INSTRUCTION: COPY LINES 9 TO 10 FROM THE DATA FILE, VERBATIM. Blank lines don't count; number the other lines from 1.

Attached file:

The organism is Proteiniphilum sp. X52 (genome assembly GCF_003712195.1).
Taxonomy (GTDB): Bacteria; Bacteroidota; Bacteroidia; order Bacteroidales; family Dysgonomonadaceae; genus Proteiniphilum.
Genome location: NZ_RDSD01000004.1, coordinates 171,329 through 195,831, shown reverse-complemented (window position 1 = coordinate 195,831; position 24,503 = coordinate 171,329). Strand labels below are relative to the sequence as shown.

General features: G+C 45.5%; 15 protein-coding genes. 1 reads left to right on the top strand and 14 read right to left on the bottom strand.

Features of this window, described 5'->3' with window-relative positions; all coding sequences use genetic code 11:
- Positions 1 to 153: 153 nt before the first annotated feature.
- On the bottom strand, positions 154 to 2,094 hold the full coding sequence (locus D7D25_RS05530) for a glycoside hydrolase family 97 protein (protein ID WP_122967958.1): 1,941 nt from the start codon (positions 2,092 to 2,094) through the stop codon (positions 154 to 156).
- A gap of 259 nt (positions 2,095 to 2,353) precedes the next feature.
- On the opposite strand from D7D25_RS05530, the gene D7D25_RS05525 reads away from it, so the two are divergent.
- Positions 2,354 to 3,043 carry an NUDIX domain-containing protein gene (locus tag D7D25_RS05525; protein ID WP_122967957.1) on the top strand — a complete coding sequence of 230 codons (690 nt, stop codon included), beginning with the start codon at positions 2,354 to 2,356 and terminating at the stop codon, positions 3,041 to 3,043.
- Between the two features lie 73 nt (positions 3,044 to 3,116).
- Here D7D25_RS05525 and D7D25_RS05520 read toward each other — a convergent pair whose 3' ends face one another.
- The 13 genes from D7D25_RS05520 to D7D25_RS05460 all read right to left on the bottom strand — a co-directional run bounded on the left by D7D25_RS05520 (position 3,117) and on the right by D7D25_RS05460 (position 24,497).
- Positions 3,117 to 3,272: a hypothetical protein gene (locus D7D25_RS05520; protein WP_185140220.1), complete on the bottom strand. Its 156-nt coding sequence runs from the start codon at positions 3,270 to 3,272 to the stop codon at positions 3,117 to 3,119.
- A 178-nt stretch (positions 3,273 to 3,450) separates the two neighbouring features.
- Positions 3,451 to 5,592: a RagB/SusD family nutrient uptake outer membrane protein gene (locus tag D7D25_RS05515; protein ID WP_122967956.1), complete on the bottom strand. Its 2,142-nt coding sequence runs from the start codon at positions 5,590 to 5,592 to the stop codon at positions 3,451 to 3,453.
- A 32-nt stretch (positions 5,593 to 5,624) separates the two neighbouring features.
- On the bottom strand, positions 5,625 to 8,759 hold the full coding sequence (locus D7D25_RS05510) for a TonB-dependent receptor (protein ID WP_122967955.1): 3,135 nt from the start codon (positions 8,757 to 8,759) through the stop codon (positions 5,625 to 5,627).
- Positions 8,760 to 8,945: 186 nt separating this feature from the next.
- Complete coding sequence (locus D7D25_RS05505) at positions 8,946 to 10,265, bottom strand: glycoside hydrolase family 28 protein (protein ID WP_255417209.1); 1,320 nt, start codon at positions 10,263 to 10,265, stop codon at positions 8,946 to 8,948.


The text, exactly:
- On the opposite strand from D7D25_RS05530, the gene D7D25_RS05525 reads away from it, so the two are divergent.
- Positions 2,354 to 3,043 carry an NUDIX domain-containing protein gene (locus tag D7D25_RS05525; protein ID WP_122967957.1) on the top strand — a complete coding sequence of 230 codons (690 nt, stop codon included), beginning with the start codon at positions 2,354 to 2,356 and terminating at the stop codon, positions 3,041 to 3,043.